In the 1890s it was considered daring to go to an Italian restaurant and eat spaghetti. The restaurants were not in affluent neighborhoods and some middle-class people worried (largely needlessly) about how clean they were. Non-drinkers didn’t approve of the “red ink” (wine) that came with the spaghetti. Some women felt it was not ladylike to eat spaghetti in public. Then there was the garlic, which was considered seriously foreign by many Americans. But others, especially offbeat types – artists, musicians, and free spirits known as “bohemians” — loved the whole experience: spaghetti, wine, garlic, low prices, and the friendly atmosphere found in most Italian places. The future of spaghetti belonged to them.
Italian pastas were not really new in this country. Thomas Jefferson brought several cases back from Paris in the 1780s and when he ran out he imported a piece of equipment for making macaroni (as all pastas were known then). Macaroni occasionally shows up on menus before the Civil War. In 1844 the Café Tortoni, a French restaurant in NYC, featured stewed beef with macaroni. Pastas were growing popular enough by 1888 to be manufactured in the United States, made of durum wheat grown in the Dakotas.
The bohemian fad for spaghetti grew stronger in the early 20th century, particularly in lower Manhattan and San Francisco. Diners flocked to Gonfarone’s in Greenwich Village. Despite its low prices, the restaurant made money because a 50-cent dinner with a complimentary glass of wine cost but pennies to put on the table – about 2 cents for the spaghetti and a few cents for a carafe of the red California claret bought by the barrel, 40 or 50 at a time.
In 1904 short story writer O. Henry swelled the fame of the spaghetti restaurant with “A Philistine in Bohemia.” The story involved a poor, unsophisticated daughter of a rooming house keeper who is taken out to a restaurant called Tonio’s by one of her mother’s boarders. When they arrive at the restaurant he disappears, later to emerge from the kitchen as the chef who is warmly greeted by the regular diners who regard him with awe.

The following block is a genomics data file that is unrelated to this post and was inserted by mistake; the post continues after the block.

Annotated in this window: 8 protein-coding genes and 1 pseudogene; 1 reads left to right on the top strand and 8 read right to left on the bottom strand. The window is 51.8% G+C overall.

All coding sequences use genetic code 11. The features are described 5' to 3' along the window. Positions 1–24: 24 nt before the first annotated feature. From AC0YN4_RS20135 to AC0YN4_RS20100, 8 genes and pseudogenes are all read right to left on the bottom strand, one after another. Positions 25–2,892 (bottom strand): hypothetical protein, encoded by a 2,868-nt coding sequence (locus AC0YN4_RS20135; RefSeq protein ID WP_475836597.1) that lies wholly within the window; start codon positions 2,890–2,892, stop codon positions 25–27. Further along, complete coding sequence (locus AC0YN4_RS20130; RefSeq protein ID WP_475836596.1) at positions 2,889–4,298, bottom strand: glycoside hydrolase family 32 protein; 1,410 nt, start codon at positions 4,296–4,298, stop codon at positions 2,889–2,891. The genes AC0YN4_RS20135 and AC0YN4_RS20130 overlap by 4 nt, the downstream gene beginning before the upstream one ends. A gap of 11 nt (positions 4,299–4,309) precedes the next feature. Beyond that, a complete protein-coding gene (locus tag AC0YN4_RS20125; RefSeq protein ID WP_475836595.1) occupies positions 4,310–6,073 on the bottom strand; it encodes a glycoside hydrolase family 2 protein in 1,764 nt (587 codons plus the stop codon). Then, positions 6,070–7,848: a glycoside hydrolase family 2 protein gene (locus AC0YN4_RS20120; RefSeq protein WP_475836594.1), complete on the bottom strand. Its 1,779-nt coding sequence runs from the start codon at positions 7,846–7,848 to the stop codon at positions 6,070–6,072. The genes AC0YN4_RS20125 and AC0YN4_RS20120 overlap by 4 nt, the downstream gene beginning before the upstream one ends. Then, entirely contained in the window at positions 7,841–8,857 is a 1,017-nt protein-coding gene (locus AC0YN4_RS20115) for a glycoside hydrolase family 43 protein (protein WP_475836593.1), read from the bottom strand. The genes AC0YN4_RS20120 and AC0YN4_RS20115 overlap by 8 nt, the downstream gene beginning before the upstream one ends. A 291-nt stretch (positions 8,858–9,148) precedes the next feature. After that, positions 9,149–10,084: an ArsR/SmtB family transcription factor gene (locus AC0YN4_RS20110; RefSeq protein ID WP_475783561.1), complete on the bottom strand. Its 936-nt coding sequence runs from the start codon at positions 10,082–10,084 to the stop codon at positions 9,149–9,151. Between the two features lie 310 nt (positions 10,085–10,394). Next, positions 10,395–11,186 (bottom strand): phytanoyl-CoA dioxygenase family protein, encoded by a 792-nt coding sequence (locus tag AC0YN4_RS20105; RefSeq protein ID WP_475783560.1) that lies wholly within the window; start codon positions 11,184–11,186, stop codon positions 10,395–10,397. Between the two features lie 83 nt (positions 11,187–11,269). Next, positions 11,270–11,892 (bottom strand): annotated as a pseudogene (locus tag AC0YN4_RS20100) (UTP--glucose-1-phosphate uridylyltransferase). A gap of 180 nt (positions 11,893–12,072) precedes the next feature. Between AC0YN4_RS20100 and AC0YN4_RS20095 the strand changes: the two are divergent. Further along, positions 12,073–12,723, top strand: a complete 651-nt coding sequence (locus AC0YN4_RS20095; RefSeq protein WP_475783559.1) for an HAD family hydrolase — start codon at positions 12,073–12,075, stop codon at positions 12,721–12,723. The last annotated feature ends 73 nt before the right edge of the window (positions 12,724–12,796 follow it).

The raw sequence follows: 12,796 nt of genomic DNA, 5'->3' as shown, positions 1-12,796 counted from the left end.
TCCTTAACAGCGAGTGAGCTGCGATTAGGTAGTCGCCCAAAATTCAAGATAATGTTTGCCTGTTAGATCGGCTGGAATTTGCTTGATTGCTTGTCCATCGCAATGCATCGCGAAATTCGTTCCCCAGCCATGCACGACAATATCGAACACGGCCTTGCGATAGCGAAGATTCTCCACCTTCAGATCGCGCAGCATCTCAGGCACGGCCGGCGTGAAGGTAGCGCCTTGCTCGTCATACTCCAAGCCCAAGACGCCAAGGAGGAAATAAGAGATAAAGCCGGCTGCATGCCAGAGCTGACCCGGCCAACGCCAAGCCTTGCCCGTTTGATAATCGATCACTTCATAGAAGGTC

Spaghetti sauces in the early Italian restaurants often were made of a brown sauce mixed with tomato sauce, the whole dish sprinkled with freshly grated Parmesan cheese. The brown sauce was made with thickened beef broth, sauteed mushrooms, and sometimes truffles and chicken livers.
By around 1910 spaghetti had spread to restaurants run by non-Italians. It might appear on menus as “Spaghetti Italienne” or as “authentic Italian” if garlic was used, perhaps a warning to avoiders. On the other hand, bland American-style spaghetti quickly became a regular in cheap cafés and on cafeteria steam tables. In “home-cooking” places, such as Foster’s on South Wabash in Chicago, it joined a melange of 25-cent dishes like ham with macaroni, creamed eggs on toast, corn fitters with maple syrup, clam chowder, and baked beans.
Spaghetti, Italian and non, continued as a staple restaurant dish during successive decades, in speakeasies of the 1920s, Depression dives and diners, and a variety of restaurants during the meatless months of World War II. Next came pre-cooked meatballs and prepared sauces in the 1960s and 1970s which meant even virtually kitchenless restaurants could serve spaghetti. Its cheapness and the fact that children like it also made spaghetti a favorite of family restaurants, and the basis of chains such as the Old Spaghetti Factory, the original of which was started in Portland OR by a Greek immigrant in 1969.
© Jan Whitaker, 2009